from The American Heritage® Dictionary of the English Language, 4th Edition
- abbr. General Agreement on Tariffs and Trade
from Wiktionary, Creative Commons Attribution/Share-Alike License
- General Agreement on Tariffs and Trade (Superseded by the World Trade Organisation (WTO))
from the GNU version of the Collaborative International Dictionary of English
- proper n. a United Nations agency created by a multinational treaty to promote trade by the reduction of tariffs and import quotas.
from WordNet 3.0 Copyright 2006 by Princeton University. All rights reserved.
- n. a United Nations agency created by a multinational treaty to promote trade by the reduction of tariffs and import quotas
Sorry, no etymologies found.
The ongoing negotiations to finalize the so-called Uruguay Round in the context of GATT is very important in securing the future openness of the world trade to the benefit of all.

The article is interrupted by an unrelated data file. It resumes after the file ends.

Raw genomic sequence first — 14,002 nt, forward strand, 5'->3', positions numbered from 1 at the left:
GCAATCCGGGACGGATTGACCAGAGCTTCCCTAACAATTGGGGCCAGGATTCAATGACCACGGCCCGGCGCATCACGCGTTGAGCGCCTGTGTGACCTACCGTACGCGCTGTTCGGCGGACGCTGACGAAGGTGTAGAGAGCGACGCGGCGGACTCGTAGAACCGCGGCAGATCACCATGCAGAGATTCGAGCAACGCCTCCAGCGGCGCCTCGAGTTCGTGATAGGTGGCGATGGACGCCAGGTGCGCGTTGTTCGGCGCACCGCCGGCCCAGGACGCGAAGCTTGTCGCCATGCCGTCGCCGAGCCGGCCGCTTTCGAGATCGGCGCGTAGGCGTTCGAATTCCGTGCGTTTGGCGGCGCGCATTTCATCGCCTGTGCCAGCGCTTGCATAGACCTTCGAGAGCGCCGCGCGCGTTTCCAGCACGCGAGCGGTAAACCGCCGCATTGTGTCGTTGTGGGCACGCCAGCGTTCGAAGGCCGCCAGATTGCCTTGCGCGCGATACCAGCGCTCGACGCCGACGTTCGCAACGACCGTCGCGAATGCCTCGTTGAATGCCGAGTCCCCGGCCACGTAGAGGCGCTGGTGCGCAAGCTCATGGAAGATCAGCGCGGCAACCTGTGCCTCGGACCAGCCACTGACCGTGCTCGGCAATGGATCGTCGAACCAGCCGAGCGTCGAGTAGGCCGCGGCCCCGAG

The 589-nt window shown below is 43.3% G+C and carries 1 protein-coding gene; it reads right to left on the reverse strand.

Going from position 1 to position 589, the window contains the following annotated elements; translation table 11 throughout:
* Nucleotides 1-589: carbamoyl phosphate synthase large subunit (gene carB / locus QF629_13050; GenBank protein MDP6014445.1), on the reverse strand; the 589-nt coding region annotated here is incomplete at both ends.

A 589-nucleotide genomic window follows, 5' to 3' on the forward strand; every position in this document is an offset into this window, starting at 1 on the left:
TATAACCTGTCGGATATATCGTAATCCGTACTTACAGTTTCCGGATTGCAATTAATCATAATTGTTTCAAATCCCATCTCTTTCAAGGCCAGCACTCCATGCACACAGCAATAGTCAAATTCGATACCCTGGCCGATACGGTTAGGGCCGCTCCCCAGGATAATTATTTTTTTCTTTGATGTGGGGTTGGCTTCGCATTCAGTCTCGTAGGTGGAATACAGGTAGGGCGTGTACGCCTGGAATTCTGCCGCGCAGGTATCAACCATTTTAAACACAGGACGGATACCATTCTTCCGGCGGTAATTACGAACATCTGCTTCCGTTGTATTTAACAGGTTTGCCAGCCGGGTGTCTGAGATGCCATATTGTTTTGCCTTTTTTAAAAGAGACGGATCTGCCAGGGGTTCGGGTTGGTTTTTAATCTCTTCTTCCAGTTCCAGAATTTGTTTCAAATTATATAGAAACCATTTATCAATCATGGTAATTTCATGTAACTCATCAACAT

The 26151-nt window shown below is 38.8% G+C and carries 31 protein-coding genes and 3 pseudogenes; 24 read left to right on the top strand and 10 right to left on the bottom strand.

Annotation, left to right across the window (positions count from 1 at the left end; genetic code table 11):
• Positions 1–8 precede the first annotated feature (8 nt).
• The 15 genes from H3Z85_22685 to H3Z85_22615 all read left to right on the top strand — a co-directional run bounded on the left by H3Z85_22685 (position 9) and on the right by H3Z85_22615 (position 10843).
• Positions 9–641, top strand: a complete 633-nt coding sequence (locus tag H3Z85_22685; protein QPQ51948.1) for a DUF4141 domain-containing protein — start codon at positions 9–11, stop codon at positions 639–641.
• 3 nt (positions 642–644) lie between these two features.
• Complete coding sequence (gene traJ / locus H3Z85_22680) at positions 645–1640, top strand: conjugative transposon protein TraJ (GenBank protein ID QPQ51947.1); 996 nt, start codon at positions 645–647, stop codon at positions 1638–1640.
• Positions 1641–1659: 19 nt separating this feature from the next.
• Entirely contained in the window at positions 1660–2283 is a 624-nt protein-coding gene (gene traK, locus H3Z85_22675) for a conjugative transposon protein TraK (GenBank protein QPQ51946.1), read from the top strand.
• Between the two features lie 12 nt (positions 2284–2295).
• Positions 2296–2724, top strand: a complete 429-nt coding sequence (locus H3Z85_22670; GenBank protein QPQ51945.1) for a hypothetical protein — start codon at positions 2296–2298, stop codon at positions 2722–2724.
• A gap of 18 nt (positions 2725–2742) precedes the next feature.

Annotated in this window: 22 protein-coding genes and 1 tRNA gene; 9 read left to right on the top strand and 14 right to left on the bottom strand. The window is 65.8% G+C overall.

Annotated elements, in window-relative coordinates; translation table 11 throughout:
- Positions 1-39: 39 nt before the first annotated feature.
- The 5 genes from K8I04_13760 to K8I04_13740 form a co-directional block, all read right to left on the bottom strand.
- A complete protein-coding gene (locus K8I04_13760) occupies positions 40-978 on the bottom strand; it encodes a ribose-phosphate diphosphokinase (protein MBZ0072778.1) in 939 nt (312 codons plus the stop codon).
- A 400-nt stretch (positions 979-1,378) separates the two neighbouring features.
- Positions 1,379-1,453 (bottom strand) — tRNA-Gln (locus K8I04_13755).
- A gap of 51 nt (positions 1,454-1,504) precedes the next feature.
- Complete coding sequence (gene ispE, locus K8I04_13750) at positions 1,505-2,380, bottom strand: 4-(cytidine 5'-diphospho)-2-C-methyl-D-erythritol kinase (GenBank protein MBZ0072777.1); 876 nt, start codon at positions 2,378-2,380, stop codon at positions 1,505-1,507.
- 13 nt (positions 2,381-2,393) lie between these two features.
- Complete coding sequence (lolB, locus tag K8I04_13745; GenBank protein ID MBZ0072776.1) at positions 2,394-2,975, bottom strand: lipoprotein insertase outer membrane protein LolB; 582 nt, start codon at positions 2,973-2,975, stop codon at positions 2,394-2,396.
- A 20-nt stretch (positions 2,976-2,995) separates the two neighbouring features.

The GATT is not the only international body in which we are active these days and within which we have a special opportunity to exercise positive influence.
What GATT is going to do, I would say, is three things.
The forthcoming negotiations in GATT will likewise throw some light on the present unsatisfactory situation.
The role which our Federal Government plays in GATT, insuring export markets, and in opening the Canadian market for foreign imports, have a decided influence on the ability of the Canadian economy to compete.
A customs union fulfills these criteria-a free trade area as defined in GATT, much less so.
It is in GATT, the OECD, and at Commonwealth meetings, that Canada has the opportunity of putting forward her views.
Another little-known fact about GATT is that the Agreement is only being applied provisionally and not, definitively, as provided for in the articles of the Agreement.
A major achievement from the American point of view, however, was the provision in GATT that no new preferences could be introduced, nor could existing preferences be increased.
In Great Britain, GATT is frequently attacked as an obstacle to the further extension of preferences.